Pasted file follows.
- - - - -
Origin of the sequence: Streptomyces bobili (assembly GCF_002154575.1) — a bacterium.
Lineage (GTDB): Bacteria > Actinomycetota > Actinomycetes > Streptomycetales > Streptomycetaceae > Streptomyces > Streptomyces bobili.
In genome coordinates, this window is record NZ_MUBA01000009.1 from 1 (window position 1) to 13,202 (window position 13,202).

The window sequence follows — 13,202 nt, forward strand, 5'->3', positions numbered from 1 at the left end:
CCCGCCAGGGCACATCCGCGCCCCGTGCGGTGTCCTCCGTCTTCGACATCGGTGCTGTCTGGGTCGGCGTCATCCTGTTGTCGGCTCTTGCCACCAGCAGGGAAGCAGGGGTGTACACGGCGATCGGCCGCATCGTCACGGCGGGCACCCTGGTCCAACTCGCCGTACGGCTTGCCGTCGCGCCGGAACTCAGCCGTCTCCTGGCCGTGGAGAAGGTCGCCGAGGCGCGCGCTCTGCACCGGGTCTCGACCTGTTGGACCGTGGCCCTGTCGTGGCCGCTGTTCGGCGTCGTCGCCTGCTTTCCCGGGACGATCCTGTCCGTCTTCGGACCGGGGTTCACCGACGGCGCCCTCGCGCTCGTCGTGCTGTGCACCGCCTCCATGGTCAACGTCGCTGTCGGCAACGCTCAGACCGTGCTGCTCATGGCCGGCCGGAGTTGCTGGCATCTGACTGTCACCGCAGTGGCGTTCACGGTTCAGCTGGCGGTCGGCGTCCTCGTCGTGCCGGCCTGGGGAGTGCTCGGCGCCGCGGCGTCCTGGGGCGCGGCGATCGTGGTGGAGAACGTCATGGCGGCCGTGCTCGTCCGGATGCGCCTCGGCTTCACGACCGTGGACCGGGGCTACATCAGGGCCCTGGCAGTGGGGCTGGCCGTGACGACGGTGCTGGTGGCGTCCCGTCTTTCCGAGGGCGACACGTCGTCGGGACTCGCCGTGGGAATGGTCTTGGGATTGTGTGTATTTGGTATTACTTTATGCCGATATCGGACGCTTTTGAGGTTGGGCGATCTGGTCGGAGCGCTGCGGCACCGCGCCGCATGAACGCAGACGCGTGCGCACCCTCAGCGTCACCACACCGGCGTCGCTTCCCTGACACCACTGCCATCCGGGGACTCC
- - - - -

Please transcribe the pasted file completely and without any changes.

Origin of the sequence: Streptomyces bobili (assembly GCF_002154575.1) — a bacterium.
Lineage (GTDB): Bacteria > Actinomycetota > Actinomycetes > Streptomycetales > Streptomycetaceae > Streptomyces > Streptomyces bobili.
In genome coordinates, this window is record NZ_MUBA01000009.1 from 1 (window position 1) to 13,202 (window position 13,202).

The window sequence follows — 13,202 nt, forward strand, 5'->3', positions numbered from 1 at the left end:
CCCGCCAGGGCACATCCGCGCCCCGTGCGGTGTCCTCCGTCTTCGACATCGGTGCTGTCTGGGTCGGCGTCATCCTGTTGTCGGCTCTTGCCACCAGCAGGGAAGCAGGGGTGTACACGGCGATCGGCCGCATCGTCACGGCGGGCACCCTGGTCCAACTCGCCGTACGGCTTGCCGTCGCGCCGGAACTCAGCCGTCTCCTGGCCGTGGAGAAGGTCGCCGAGGCGCGCGCTCTGCACCGGGTCTCGACCTGTTGGACCGTGGCCCTGTCGTGGCCGCTGTTCGGCGTCGTCGCCTGCTTTCCCGGGACGATCCTGTCCGTCTTCGGACCGGGGTTCACCGACGGCGCCCTCGCGCTCGTCGTGCTGTGCACCGCCTCCATGGTCAACGTCGCTGTCGGCAACGCTCAGACCGTGCTGCTCATGGCCGGCCGGAGTTGCTGGCATCTGACTGTCACCGCAGTGGCGTTCACGGTTCAGCTGGCGGTCGGCGTCCTCGTCGTGCCGGCCTGGGGAGTGCTCGGCGCCGCGGCGTCCTGGGGCGCGGCGATCGTGGTGGAGAACGTCATGGCGGCCGTGCTCGTCCGGATGCGCCTCGGCTTCACGACCGTGGACCGGGGCTACATCAGGGCCCTGGCAGTGGGGCTGGCCGTGACGACGGTGCTGGTGGCGTCCCGTCTTTCCGAGGGCGACACGTCGTCGGGACTCGCCGTGGGAATGGTCTTGGGATTGTGTGTATTTGGTATTACTTTATGCCGATATCGGACGCTTTTGAGGTTGGGCGATCTGGTCGGAGCGCTGCGGCACCGCGCCGCATGAACGCAGACGCGTGCGCACCCTCAGCGTCACCACACCGGCGTCGCTTCCCTGACACCACTGCCATCCGGGGACTCC